This story was updated at 9:50 a.m. EST.
CAPE CANAVERAL, Fla. - NASA delayed the launch of the shuttle Atlantis to no earlier than January early Sunday after faulty fuel tank sensors foiled the planned space shot for the second time in less than a week.
The failure of one of four fuel gauge-like sensors at the bottom of Atlantis' 15-story external tank during a preflight test prevented the shuttle from an afternoon launch here at NASA's Kennedy Space Center spaceport.
"Confirmation, now, we have scrubbed for today," said NASA commentator George Diller after mission managers called off the launch attempt at 7:24 a.m. EST (1224 GMT).
After scrubbing the launch, mission managers met to weigh options for Atlantis' space station construction flight and made an early decision to push the mission to no earlier than Jan. 2.
"That will be our next opportunity," NASA spokesperson Allard Beutel told reporters here at the Kennedy Space Center. "We're going to stand down for a couple of weeks and try to figure out this problem."
NASA was counting down toward a 3:20 p.m. EST (2020 GMT) launch to begin its fourth construction flight to the International Space Station (ISS) this year. The mission had been delayed since Thursday after two of the same four engine cut-off sensors failed a standard countdown test. A third sensor also gave false readings once the tank was drained.
The sensors act as fuel gauges and are designed to shut down a shuttle's three main engines before its external tank runs dry. Intermittent malfunctions with the system have plagued NASA since 2005, when the agency resumed shuttle flights following the Columbia tragedy.
While previous NASA flight rules required three of the four sensors to work properly for launch, mission managers imposed a stricter rule calling for all four to perform nominally for today's attempted liftoff. They also curtailed Atlantis' five-minute launch window to just one minute in order to conserve fuel and ensure the shuttle's fuel tank has enough propellant to reach orbit should the sensors fail during liftoff.
In the early stages of fueling Atlantis' external tank with the more than 500,000 gallons (1.9 million liters) of super-chilled liquid hydrogen and liquid oxygen propellant required for launch, all four sensors performed as designed. An initial check found them to be working properly and prompted a "brief burst of elation" that soon evaporated when a sensor failed a subsequent test.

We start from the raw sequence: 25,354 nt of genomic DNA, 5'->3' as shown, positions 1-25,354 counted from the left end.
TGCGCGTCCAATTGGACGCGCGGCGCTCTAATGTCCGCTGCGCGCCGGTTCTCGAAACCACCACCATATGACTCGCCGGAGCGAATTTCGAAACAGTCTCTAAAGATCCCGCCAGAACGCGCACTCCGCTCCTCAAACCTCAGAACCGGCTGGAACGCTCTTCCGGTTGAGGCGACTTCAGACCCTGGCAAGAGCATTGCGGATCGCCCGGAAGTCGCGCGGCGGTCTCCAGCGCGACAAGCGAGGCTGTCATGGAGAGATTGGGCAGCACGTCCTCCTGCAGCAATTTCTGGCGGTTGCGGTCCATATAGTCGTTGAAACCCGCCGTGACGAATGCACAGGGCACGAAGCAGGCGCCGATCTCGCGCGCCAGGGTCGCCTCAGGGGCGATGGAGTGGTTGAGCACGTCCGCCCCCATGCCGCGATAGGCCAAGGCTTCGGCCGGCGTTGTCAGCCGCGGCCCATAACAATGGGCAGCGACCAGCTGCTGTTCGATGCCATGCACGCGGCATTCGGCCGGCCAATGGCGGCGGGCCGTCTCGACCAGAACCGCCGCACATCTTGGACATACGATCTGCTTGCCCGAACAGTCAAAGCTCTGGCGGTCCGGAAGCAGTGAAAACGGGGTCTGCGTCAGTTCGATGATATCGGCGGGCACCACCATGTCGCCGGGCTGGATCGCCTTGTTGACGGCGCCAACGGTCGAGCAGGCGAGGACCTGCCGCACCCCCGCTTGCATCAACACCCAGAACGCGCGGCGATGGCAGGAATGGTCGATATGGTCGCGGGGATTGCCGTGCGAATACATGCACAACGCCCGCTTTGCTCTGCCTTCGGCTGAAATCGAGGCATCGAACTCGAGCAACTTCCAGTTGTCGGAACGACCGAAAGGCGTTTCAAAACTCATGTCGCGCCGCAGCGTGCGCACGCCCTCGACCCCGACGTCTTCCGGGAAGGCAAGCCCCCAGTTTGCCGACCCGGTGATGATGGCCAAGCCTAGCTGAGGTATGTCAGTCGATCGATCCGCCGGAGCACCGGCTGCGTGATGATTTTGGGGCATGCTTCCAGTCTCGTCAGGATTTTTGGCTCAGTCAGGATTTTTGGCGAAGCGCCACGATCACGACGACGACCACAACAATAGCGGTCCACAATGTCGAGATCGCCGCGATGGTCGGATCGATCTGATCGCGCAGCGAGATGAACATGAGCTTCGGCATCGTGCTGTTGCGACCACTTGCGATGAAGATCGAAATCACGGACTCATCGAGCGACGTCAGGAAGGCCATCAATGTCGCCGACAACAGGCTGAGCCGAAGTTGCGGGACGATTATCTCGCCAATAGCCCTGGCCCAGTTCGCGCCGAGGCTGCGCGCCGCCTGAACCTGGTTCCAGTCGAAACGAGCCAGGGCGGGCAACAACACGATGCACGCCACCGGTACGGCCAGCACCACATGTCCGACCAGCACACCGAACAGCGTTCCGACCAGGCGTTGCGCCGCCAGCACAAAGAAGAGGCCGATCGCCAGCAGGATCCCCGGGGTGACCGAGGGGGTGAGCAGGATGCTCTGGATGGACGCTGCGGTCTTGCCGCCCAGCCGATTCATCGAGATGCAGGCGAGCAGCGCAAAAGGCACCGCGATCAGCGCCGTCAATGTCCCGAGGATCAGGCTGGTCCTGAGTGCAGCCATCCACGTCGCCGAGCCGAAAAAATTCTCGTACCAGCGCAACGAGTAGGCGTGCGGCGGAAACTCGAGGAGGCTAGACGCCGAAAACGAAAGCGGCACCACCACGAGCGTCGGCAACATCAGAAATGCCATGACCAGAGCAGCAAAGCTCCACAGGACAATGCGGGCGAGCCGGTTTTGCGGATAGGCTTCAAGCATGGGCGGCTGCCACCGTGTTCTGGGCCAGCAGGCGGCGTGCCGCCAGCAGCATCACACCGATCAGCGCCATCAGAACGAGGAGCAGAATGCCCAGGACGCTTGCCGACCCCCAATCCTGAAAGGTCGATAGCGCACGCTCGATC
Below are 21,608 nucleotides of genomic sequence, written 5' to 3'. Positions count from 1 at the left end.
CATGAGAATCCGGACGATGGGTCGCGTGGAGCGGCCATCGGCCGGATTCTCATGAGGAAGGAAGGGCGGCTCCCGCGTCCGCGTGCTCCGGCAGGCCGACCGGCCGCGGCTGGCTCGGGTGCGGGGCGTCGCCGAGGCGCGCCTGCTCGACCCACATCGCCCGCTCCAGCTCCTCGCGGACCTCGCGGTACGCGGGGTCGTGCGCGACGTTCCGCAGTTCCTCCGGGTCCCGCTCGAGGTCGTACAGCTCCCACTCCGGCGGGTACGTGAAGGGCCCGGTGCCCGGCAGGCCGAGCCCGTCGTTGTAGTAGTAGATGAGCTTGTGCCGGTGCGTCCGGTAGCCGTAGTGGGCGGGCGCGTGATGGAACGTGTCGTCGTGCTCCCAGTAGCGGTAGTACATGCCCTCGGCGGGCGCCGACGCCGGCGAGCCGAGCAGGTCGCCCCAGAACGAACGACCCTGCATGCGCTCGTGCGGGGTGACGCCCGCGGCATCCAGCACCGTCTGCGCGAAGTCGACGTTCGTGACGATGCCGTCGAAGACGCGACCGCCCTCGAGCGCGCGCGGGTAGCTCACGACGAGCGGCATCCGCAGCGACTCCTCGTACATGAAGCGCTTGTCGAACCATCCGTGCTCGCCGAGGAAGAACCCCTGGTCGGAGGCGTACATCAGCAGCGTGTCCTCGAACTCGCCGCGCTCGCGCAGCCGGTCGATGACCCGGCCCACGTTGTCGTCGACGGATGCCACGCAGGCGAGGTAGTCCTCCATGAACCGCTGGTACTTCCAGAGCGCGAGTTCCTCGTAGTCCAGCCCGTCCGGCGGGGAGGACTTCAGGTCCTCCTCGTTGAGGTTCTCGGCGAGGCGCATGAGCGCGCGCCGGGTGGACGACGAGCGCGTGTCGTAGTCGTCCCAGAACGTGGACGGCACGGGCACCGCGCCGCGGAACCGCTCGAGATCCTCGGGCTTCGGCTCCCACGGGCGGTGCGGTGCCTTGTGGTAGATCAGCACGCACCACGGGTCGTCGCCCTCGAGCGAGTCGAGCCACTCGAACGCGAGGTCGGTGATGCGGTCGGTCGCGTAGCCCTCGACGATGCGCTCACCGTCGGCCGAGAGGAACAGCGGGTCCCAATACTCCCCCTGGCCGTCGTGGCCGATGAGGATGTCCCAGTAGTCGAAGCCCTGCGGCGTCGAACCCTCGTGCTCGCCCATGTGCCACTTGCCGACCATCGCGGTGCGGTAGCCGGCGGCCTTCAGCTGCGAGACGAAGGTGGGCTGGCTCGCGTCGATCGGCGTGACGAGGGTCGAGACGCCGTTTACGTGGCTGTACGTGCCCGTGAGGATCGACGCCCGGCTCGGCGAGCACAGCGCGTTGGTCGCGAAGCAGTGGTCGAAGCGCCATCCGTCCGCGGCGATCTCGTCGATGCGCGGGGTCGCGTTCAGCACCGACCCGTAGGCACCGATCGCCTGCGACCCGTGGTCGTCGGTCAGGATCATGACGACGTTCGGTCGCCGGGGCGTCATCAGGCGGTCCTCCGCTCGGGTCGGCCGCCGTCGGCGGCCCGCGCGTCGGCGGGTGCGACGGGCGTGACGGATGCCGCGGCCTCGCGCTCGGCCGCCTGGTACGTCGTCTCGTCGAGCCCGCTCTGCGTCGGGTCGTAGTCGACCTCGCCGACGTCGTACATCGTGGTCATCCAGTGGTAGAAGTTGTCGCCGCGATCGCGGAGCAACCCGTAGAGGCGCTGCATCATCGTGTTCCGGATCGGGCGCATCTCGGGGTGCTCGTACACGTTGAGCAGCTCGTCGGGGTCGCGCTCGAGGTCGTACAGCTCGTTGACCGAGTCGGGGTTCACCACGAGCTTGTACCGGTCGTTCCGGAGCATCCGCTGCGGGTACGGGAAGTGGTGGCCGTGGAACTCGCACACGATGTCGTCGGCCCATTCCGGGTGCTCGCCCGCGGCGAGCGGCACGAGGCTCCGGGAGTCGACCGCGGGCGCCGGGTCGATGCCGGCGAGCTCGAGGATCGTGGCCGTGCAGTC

"Of course, in the firing room, we were very excited and felt like we had a good system and were getting ready to go fly today," Doug Lyons, NASA's STS-122 launch director, after the scrub.
That excitement, he added, faded minutes later when one of the sensors failed the same test.
NASA shuttle program manager Wayne Hale said Saturday that if a fuel sensor glitch prevented a launch attempt today, any troubleshooting efforts could potentially hinder Atlantis from launching before year's end.
"Probably, it would reduce our chances of launching in the December window substantially,' Hale said.
Lyons said shuttle engineers have a series of options in order to respond to Atlantis' fuel sensor woes. They would perform troubleshooting efforts at the shuttle's launch pad, and may even be able to replace the sensors there, before resorting to rolling the orbiter back into its protective Vehicle Assembly Building (VAB), he said.
"There's a great deal of troubleshooting we could do at the pad, and that would be our first course of action," Lyons said Saturday. "We'd exhaust all those efforts, I think, before we'd even entertain going back to the VAB."
Commanded by veteran shuttle flyer Stephen Frick, Atlantis's planned 11-day mission will deliver the European Space Agency's Columbus laboratory to the ISS and swap out one member of the outpost's three-astronaut crew. At least three spacewalks are planned during the mission to install Columbus and upgrade the ISS.
Slated to launch spaceward aboard Atlantis with Frick are STS-122 pilot Alan Poindexter, mission specialists Rex Walheim, Leland Melvin, Stanley Love and European Space Agency astronauts Hans Schlegel and Leopold Eyharts.
NASA had a slim window that closes on Thursday, with a possible one-day extension, in which to launch Atlantis before sun angles become unfavorable. With dwindling launch opportunities and a sensor glitch that remains unexplained, mission managers decided to delay the flight until early 2008 and hunt down the glitch.
"Our goal is to fly in space and do it safely and successfully," Hale said Saturday.